How To Design A Consumption Tax That Isn’t Stupid
~by Ryan B
Every presidential campaign, there is inevitably a candidate or two (usually Republicans, although maybe Mike Gravel too) who advocate the Fair Tax. They would replace the income tax with a national retail sales tax of 30 percent. They call it 23 percent, but that relies on doing math in a way no one actually does math. Either way, the whole idea is basically silly.
First, retail sales taxes are a mess because compliance is really hard to enforce. At a level like 30 percent, there is a lot of incentive to dodge the tax. Under the table deals are relatively common. Europe and a lot of other places use a value-added tax (VAT) precisely because it’s a cumulative sales tax that can be enforced several times over the lifecycle of a product. The government may not get 30 percent of the cost of the coffee table or whatever, but they can fairly easily require the manufacturer of the coffee table to pay 30 percent of the cost of the lumber. Generally speaking, taxing businesses is easier than taxing individuals from a compliance standpoint.
Second, and related, lots of consumption doesn’t really involve buying a thing. People pay for rent or a doctor’s visit or a fortune teller. How do you collect sales tax on something like that? If I were renting out my house to a tenant, you can bet I would be working hard not to have to figure out the tax paperwork involved with the Fair Tax.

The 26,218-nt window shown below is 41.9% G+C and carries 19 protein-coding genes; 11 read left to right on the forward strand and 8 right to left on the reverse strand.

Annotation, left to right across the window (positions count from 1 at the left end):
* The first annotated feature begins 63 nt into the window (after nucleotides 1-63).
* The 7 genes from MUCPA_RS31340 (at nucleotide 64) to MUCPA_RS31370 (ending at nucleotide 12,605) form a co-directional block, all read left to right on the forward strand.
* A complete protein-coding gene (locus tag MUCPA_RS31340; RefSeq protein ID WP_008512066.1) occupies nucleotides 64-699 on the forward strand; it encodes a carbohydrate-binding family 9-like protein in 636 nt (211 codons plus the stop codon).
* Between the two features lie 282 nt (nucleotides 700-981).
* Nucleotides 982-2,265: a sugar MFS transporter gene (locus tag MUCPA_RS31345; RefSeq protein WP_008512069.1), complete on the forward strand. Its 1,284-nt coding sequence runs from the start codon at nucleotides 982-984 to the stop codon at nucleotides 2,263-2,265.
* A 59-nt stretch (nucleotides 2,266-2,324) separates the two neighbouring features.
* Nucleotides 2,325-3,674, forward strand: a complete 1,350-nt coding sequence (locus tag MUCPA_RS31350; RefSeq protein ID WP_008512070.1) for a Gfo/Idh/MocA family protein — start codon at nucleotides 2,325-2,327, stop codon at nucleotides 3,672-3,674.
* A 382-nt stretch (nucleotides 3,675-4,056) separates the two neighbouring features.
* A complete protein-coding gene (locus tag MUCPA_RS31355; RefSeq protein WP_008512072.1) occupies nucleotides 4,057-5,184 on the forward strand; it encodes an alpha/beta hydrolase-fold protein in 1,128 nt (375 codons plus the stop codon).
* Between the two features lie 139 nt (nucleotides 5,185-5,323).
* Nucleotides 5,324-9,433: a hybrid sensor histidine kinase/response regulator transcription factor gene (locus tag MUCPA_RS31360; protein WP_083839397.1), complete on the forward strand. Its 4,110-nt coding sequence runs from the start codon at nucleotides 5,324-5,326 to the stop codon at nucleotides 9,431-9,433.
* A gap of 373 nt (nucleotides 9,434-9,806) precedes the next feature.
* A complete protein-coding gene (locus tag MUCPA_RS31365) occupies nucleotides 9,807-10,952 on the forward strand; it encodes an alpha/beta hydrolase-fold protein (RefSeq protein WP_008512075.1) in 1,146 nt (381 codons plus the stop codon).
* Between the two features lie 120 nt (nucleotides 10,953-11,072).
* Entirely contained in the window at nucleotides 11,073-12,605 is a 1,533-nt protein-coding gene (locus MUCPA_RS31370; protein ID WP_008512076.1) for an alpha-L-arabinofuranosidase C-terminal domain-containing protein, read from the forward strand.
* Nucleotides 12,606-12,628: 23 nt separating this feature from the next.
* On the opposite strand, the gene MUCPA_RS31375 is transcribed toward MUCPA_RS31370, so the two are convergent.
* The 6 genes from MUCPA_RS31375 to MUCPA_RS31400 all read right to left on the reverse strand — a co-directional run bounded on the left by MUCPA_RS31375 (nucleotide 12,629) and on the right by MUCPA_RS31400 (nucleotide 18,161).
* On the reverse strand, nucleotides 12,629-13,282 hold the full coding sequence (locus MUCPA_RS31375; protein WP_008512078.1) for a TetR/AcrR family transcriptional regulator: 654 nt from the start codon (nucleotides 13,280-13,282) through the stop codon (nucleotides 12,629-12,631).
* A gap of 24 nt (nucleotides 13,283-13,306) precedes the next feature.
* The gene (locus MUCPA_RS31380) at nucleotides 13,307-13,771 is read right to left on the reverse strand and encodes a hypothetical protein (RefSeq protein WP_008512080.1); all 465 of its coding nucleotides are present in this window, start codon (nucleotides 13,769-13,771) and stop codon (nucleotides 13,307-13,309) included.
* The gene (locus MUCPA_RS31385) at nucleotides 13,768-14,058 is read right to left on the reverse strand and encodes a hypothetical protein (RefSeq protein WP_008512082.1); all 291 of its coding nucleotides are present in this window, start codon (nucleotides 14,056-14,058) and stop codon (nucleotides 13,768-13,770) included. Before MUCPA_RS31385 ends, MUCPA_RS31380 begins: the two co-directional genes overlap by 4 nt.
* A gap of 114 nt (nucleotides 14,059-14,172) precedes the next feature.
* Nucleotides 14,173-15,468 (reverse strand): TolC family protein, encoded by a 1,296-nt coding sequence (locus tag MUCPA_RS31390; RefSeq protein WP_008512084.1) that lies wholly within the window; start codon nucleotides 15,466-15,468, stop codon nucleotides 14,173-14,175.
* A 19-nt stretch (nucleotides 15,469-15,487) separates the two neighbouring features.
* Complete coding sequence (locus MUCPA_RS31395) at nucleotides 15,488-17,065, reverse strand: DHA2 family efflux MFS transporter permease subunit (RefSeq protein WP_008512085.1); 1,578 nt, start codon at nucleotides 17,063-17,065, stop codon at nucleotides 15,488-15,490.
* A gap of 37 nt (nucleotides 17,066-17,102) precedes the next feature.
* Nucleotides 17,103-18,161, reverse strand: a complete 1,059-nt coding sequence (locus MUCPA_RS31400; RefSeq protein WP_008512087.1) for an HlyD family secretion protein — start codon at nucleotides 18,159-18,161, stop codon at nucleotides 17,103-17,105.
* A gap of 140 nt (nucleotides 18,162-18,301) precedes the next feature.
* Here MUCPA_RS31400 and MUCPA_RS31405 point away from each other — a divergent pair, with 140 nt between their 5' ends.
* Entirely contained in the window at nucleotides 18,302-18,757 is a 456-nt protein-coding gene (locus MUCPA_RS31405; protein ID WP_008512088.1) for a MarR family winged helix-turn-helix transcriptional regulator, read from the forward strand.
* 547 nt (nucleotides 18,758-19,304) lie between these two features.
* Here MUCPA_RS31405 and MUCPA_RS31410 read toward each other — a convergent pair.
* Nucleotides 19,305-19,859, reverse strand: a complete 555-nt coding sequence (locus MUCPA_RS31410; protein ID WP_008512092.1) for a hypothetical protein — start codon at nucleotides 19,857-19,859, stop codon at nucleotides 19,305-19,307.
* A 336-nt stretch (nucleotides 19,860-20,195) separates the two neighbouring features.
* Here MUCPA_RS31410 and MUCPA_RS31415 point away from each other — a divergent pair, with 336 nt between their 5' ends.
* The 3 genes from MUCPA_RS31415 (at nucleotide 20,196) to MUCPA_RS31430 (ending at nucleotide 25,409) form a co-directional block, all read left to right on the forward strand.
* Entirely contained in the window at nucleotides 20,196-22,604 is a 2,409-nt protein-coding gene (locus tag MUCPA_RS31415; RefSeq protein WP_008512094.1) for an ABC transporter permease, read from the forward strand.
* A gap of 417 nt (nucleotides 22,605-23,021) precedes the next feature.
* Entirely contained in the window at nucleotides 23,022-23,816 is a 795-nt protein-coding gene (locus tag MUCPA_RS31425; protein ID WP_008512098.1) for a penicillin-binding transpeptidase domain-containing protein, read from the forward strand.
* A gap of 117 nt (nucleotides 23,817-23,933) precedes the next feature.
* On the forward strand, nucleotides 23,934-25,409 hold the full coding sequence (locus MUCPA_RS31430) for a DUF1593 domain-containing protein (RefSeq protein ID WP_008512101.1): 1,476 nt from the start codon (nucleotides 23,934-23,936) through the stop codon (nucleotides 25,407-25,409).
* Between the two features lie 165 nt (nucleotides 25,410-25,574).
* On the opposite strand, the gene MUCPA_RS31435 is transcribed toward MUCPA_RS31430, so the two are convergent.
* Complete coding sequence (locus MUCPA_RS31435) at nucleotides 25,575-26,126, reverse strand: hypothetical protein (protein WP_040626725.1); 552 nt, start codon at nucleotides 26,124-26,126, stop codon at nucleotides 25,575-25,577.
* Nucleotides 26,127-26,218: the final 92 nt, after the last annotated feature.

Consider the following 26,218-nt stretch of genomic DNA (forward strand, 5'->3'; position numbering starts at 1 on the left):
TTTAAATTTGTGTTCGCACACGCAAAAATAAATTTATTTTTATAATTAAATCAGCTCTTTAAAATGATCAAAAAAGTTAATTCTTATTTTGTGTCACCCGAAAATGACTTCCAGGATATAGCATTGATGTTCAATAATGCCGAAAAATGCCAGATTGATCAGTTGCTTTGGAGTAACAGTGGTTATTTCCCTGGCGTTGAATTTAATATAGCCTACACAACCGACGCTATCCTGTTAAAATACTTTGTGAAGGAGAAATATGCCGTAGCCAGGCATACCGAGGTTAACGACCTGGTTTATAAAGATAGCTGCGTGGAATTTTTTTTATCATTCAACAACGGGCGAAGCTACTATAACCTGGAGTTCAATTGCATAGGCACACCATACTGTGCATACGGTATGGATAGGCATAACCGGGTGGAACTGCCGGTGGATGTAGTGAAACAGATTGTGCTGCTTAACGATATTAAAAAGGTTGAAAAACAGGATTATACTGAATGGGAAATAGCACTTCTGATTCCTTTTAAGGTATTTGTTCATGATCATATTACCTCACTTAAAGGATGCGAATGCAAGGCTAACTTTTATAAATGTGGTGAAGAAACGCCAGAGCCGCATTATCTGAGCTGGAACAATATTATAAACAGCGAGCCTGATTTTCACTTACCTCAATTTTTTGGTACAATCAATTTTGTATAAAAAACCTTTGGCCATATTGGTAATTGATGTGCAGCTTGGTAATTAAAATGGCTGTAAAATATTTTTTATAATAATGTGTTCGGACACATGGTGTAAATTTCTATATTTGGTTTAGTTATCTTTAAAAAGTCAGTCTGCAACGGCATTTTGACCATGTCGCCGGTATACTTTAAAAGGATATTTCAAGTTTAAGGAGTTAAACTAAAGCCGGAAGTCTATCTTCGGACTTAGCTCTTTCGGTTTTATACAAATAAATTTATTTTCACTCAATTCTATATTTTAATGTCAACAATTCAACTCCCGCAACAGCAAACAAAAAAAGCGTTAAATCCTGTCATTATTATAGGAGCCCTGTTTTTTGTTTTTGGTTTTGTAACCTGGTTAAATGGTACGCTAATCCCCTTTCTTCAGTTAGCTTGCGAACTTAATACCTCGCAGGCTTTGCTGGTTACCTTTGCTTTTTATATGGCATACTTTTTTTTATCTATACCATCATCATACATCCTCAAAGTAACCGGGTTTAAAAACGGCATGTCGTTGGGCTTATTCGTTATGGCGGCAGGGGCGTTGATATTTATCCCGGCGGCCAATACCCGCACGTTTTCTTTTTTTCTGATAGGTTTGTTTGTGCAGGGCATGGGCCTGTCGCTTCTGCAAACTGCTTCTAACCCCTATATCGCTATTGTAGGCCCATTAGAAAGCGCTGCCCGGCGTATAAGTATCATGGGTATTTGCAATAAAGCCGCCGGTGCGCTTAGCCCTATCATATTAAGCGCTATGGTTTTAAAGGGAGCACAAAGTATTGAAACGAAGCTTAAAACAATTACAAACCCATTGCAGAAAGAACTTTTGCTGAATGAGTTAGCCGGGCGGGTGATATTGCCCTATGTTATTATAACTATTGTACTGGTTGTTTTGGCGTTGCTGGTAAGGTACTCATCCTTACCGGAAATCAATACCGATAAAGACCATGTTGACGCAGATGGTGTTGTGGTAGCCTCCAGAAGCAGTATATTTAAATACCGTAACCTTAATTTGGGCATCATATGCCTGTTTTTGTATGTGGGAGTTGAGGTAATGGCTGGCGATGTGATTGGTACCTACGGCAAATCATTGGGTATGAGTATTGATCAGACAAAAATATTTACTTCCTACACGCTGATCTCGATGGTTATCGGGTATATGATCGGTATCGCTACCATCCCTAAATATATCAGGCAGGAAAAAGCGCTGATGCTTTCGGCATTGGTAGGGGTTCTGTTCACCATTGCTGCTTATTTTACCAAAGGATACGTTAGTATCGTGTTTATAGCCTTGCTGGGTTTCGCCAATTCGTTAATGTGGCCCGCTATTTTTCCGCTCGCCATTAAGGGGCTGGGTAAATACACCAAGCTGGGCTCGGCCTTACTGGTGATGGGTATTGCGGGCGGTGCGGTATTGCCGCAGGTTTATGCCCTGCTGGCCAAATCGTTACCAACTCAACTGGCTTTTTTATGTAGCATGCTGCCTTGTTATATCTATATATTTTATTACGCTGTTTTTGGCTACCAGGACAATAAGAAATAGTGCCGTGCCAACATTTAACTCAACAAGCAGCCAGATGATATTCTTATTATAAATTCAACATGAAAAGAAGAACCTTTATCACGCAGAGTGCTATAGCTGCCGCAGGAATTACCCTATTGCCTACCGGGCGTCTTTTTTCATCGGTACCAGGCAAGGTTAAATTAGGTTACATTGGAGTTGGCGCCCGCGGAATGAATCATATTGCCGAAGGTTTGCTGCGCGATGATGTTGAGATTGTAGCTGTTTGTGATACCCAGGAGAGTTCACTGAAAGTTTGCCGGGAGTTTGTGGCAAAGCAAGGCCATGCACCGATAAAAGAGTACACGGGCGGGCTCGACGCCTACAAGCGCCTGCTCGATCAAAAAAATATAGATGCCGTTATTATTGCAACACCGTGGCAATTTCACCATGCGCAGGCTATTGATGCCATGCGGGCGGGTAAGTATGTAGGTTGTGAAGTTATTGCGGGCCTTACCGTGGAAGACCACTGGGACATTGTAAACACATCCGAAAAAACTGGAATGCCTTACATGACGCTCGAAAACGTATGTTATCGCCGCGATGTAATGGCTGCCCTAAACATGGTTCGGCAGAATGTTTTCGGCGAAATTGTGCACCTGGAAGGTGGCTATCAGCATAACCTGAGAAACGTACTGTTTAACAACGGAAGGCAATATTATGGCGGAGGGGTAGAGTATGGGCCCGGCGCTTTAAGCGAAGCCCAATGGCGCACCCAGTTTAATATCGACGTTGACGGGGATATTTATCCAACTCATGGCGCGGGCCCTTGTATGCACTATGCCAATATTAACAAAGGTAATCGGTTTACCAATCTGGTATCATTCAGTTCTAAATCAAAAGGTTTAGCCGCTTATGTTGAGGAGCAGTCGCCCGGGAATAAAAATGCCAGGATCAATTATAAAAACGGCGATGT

Third, the Fair Tax is hugely regressive (the lower the income, the more you spend on stuff, generally speaking). Fourth, 30 percent is probably not enough money to cover all the taxes it is intended to replace. And so on.
Now, the cynic in me realizes that a lot of this is kind of the point. Fair Tax advocates are usually pretty conservative. They are exactly the kind of people who look at this list of problems and think, “Won’t raise enough money? Easy to dodge? Regressive? Check, check, and check.” But that doesn’t mean that the whole thing is a bad idea. Taxing consumption instead of income is probably the right way to go. What we want to do, from a long-term perspective, is encourage both work and investment. To the extent that an income tax – or a general labor tax, like FICA – discourages work, it discourages economic growth. Even if you think that effect is small, it’s probably not zero.
The key to saving this whole thing is realizing that you can basically just turn the income tax into a consumption tax. Add an unlimited deduction for savings and voila. The trick, of course, is that income = consumption + savings. A little algebra, and that becomes consumption = income – savings. You can make one minor change, turn the current system into a consumption tax, and pretty much call it a day. No one has to know what you spend your money on (rent or pizza or hookers, it’s all up to you!), just that, because you didn’t save it you must have spent it.
You can use this trick to preserve anything you like about the current tax system, like its progressivity. A consumption tax doesn’t have to be regressive if you levy it right (i.e., not as a retail sales tax). Just keep the tax brackets as they currently exist, although you might have to raise the rates to keep revenue constant. You can keep any deductions you want, although you probably shouldn’t keep very many anyway. You can even institute Milton Friedman’s negative income tax if you want. My personal favorite small-bore change is a continuous tax bracket (or continuous infinite tax brackets – not sure what the lingo is); we have computers do our taxes anyway, so there’s no reason they can’t do a little calculus and help rid us of the weird incentive effects we get from our current system of discrete tax brackets.